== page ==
The head of the world's largest bond fund said the Fed needs to take additional steps to calm markets and instill confidence.

Bill Gross, managing director and co-chief investment officer at PIMCO, said the Federal Reserve must act as a clearing house for institutional transactions, buy commercial paper and cut the Fed funds rate to 1.00%.

"A systemic delevering likely requires a systemic solution, which moves beyond cyclical interest rate cuts, liquidity provisions, or even the purchase of subprime mortgage-backed bonds," Gross wrote in his monthly letter on PIMCO's website.

Gross uses the example of a McDonald's drive-thru to illustrate the problems in the intrabank market.

"At one window you order and pay, at the other - 20 feet ahead - you pick up your lunch. What if you thought that after paying at the first window, your 1000 calorie sandwich might not be waiting for you a few seconds later. You might not pay; business as usual might not take place. That is what is happening in the credit markets," he said.



Gross said the Federal Reserve needs to act as an intermediary in order to stem the "McFear".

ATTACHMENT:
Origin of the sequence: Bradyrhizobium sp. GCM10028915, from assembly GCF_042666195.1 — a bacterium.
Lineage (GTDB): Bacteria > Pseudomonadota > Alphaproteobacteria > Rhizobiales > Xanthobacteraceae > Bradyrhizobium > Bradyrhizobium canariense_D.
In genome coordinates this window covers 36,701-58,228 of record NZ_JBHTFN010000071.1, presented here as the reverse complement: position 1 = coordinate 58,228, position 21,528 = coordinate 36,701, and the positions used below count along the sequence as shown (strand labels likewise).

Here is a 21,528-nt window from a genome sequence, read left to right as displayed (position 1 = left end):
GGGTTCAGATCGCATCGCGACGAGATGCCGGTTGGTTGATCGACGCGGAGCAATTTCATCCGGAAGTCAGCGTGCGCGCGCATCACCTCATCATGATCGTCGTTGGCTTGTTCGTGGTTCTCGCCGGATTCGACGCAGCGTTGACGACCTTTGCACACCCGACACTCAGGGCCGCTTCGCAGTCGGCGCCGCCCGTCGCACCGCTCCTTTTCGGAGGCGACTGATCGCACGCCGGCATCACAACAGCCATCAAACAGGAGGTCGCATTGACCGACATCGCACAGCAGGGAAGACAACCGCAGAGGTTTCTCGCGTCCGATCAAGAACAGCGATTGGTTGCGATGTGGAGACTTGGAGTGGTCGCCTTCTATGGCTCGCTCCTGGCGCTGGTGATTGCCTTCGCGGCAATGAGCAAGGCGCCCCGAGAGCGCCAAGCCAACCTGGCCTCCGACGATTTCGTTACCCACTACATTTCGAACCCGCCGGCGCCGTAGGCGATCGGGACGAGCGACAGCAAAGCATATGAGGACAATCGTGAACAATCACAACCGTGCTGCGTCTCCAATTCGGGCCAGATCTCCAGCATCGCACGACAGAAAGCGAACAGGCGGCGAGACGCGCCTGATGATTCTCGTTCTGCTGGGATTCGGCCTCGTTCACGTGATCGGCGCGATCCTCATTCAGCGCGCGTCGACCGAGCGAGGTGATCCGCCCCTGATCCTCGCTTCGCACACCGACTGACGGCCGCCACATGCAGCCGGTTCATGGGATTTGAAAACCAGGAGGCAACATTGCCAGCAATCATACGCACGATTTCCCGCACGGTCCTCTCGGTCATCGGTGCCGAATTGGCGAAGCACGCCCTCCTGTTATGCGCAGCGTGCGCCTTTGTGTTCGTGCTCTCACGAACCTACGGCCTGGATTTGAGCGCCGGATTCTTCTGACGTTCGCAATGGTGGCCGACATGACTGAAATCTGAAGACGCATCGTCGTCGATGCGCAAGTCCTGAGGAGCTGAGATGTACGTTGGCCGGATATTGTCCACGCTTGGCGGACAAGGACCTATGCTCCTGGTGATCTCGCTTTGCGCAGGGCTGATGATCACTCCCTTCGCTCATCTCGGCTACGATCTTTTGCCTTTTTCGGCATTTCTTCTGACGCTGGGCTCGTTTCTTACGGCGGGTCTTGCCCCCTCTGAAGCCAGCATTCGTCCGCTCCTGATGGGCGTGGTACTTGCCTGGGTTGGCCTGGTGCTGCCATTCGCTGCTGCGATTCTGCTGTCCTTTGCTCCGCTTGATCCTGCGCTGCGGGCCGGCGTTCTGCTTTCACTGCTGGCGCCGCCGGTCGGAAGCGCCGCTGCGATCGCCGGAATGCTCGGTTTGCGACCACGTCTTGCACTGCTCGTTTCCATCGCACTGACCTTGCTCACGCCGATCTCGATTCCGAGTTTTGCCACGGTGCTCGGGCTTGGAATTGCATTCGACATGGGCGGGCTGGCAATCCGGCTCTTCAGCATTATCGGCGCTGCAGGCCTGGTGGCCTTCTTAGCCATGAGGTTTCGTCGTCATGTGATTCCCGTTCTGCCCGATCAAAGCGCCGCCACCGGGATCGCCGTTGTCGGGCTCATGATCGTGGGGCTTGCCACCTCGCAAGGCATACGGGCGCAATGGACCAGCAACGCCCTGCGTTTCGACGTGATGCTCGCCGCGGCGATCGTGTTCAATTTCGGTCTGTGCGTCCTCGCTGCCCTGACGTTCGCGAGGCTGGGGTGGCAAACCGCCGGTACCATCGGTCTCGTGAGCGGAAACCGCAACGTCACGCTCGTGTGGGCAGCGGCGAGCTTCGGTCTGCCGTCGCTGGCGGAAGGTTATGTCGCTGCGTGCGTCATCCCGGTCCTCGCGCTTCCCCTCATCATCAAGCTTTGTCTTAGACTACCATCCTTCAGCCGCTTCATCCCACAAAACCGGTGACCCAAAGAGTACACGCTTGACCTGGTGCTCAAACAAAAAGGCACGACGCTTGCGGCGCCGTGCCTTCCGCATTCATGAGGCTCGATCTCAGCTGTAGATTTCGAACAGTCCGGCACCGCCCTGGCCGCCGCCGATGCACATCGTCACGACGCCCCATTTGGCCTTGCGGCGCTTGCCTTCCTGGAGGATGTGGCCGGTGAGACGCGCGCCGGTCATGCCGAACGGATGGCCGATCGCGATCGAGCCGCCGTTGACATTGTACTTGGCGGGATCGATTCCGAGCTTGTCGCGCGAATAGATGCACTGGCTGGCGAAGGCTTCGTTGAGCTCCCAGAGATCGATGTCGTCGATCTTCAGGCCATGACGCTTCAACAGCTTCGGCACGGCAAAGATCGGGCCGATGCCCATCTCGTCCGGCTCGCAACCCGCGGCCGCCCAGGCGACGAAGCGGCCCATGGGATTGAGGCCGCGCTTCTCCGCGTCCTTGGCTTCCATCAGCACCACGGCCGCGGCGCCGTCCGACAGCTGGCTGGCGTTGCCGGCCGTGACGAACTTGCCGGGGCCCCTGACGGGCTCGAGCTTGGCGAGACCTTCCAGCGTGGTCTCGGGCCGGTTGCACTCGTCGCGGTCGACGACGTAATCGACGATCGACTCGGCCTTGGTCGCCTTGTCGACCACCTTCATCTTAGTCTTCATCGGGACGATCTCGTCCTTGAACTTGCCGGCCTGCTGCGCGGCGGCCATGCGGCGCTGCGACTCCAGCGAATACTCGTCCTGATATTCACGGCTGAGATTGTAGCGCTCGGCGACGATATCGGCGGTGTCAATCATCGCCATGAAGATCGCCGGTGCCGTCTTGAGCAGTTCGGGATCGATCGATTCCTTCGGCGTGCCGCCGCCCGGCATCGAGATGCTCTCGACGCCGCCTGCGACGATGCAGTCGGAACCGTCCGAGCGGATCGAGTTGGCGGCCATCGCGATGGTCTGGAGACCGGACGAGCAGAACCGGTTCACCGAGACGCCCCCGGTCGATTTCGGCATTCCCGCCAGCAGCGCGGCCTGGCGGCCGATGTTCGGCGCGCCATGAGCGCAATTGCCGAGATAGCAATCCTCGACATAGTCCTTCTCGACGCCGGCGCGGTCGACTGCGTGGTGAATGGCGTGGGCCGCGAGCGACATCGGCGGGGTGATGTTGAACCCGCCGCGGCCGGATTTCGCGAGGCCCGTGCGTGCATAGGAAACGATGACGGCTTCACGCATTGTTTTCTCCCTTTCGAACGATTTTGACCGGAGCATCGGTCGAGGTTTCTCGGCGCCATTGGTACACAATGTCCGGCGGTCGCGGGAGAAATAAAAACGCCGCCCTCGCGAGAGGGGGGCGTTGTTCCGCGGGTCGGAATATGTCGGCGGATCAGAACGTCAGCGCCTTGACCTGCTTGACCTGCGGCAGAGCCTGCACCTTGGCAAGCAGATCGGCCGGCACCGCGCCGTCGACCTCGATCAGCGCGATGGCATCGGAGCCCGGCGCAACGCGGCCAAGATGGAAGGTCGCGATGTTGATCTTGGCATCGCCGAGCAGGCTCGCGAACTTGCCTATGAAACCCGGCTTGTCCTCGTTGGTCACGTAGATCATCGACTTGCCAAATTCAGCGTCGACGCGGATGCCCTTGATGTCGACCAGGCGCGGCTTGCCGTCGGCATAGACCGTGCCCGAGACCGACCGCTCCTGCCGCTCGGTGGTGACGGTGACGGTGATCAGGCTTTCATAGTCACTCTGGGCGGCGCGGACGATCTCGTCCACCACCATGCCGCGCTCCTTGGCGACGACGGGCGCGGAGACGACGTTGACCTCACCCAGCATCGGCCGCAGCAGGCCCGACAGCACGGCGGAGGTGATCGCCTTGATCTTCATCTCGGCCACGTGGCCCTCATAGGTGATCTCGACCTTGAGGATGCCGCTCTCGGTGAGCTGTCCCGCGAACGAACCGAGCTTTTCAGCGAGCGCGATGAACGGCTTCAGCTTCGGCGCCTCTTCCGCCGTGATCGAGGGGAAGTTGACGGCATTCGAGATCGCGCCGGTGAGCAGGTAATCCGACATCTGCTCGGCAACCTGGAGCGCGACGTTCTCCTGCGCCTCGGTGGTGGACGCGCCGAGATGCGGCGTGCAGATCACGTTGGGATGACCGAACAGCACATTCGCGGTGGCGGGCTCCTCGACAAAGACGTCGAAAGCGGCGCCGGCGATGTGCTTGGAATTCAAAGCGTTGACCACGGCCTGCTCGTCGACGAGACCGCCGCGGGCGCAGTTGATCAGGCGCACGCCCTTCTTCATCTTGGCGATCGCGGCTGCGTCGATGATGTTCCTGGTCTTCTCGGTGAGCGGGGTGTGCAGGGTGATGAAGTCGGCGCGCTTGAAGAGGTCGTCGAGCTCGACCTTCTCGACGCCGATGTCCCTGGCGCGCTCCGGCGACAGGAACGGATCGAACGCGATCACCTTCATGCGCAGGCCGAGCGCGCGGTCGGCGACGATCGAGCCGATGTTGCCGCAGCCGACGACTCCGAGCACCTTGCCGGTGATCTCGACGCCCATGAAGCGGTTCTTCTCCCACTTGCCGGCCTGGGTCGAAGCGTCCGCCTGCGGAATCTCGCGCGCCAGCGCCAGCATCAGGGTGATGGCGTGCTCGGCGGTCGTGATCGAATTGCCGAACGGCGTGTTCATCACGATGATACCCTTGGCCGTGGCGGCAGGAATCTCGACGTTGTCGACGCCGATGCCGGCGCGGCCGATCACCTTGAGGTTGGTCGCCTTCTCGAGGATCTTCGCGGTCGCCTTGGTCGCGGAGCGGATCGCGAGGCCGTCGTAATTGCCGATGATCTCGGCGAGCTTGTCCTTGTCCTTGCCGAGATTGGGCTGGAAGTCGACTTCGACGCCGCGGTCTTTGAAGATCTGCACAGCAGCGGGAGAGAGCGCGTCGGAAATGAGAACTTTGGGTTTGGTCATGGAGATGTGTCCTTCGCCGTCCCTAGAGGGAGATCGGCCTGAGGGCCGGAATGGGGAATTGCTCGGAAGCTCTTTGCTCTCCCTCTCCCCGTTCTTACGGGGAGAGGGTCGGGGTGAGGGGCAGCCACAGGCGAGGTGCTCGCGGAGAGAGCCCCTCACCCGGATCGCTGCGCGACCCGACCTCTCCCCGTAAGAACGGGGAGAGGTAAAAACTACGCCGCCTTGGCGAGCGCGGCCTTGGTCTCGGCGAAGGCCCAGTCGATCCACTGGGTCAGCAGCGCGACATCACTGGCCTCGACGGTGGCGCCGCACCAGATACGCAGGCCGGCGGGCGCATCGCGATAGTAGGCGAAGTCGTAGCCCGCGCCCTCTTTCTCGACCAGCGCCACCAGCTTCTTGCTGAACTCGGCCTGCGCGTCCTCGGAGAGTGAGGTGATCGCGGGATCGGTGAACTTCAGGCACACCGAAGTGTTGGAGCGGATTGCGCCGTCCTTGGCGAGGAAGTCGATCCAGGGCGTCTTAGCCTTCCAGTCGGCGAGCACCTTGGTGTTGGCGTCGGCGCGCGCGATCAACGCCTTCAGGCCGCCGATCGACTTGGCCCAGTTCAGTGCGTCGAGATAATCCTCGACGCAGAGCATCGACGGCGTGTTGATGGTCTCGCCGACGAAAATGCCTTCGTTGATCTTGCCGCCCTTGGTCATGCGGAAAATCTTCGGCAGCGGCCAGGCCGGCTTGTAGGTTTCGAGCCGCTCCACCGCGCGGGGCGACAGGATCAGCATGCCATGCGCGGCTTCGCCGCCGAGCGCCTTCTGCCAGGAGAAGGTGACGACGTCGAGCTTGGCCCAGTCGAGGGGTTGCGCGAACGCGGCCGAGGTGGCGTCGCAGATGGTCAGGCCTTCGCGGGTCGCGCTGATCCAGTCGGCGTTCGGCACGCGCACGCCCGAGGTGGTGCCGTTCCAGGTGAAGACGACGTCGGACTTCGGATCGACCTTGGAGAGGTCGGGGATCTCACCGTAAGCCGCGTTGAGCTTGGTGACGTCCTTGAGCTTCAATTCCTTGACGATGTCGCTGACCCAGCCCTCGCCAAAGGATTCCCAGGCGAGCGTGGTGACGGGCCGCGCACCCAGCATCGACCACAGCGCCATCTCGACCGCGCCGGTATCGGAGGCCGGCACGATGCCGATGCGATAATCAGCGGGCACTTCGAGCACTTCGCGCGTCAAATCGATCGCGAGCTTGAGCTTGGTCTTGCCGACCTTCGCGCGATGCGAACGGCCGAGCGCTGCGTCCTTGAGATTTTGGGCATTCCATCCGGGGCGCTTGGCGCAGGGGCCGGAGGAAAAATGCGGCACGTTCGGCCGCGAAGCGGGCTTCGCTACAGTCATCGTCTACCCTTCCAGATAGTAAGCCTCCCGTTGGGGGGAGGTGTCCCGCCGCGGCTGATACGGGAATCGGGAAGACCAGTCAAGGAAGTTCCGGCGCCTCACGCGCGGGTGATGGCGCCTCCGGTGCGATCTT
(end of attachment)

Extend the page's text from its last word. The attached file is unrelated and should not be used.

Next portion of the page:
In the rest of his letter, Gross touches on the causes of the crisis and looks ahead to a post-credit crunch future.

"How this came to be is obvious in retrospect: too much exuberant leverage, not enough regulation; too strong a belief in asset-based prosperity, too little common sense that prices could go down as well as up; excessive 'me first' greed, too little concern for the burden of future generations; a political morass unworthy of our Founding Fathers," Gross wrote.

Gross said he anticipates a "lengthy recession but not depression" in the United States. It will result in record deficits and a rise in longer-dated bond yields. As capitalism changes, he said, it will need to balance private incentive and government oversight.

"The benevolent fist of government will now join hands with Adam Smith in a most visible manner," Gross wrote.

By Adam Button and edited by Nancy Girgis
©CEP News Ltd. 2008